Review by Frank Plowright
After the relative disappointment of the previous Mean Seasons, it’s comforting to report that Homelands bounces back to form in immensely satisfying manner.
The Fables are exiled on Earth because the forces of a being they only know as the Adversary has troops that have ravaged through their assorted planes of existence. The March of the Wooden Soldiers related how the Adversary generated an invasion of Fabletown via an inter-dimensional gateway long presumed sealed, and this book reveals the Adversary’s identity, although sharper readers may have guessed before now.
That revelation, though, is preceded by a final hurrah for Jack before moving into his own series Jack of Fables. David Hahn illustrates this tale of the shallow Jack attempting to set himself up as a Hollywood film mogul by marketing his own assortment of stories. It enables writer Bill Willingham to purge himself of every shoddy experience he’s had at the hands of the film industry pony tails. The story covers a fair span of time, and the conclusion is actually concurrent with events several volumes ahead as Beast, who also appears, makes reference to it in The Good Prince.
The title story kicks off with two chapters of a mysterious masked and cloaked young guy cutting a swathe through the various worlds comprising the Homelands, each taking him a step closer to the Adversary. The mystery is not so much who he is, which is known to readers of Mean Seasons, but how he’s able to cope with the incredibly dangerous beings in very cavalier fashion. His expertise eventually results in an encounter with the Snow Queen, but he’s planned very well indeed.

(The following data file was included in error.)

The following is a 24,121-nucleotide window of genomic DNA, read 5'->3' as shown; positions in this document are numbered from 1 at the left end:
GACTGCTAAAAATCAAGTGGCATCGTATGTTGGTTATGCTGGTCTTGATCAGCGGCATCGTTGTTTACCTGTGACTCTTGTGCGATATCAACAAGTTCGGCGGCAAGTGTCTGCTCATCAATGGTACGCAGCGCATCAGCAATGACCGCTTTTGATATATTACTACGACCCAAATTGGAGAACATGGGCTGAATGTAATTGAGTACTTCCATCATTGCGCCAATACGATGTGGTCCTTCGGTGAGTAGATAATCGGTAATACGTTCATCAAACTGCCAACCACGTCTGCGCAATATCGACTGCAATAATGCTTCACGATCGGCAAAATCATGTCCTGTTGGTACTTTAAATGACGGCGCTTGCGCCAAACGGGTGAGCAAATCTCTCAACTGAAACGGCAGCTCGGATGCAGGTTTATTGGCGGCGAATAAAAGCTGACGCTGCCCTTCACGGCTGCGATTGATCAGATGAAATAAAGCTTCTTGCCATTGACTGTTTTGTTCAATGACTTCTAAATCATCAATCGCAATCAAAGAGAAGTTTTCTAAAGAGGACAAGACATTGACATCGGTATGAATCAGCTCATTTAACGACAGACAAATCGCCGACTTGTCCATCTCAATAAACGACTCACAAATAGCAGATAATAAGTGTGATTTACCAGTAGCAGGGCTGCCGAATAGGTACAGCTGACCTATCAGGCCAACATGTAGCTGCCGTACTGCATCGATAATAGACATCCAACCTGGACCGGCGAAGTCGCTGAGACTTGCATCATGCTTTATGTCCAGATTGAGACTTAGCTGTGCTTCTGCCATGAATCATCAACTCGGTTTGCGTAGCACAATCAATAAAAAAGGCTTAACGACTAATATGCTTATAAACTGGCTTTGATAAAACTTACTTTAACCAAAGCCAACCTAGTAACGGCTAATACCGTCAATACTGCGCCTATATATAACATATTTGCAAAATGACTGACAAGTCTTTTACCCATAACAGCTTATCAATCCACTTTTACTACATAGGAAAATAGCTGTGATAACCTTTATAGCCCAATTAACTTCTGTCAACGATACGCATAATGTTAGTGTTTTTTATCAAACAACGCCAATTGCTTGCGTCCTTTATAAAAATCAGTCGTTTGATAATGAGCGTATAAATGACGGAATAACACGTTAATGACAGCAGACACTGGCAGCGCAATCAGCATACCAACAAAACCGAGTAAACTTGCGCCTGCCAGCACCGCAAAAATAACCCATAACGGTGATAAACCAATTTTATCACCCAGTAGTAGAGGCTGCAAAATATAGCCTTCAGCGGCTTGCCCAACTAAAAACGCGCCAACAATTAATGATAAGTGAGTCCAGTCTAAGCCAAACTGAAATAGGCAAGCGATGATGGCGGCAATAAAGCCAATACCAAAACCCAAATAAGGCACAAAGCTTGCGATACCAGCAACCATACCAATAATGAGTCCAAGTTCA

Saying much more would enter into spoiler territory, but Willingham throws in surprise after surprise while laying out exactly how and why the Homelands were occupied. Some surprises are small, others game-changing, and others still twisting that emotional knife. It’s fantastic stuff, and waiting a month between issues on the original publication schedule must have been extremely hard.
Mark Buckingham once again excels, not only with exceptional storytelling, but with inventive page design. A sequence concentrating on the archaic administrative methods of the Homelands is surrounded by borders as if from ancient illuminated manuscripts, and in the final chapters he settles on the distinctive character or theme based sidebars that would mark his work on Fables from this point. As a decorative choice it’s odd, since it reduces the available page space by something approaching 20%, even accounting for the bleed, but it’s distinctive and individual.
The artist who drew the first Fables tale, Lan Medina also returns for an interlude chapter focusing on Fabletown. It’s an insight into how the new regime is working, and there’s also a shock in that chapter. It introduces Mowgli who’s tasked with a mission, detailed in volume eight, Wolves.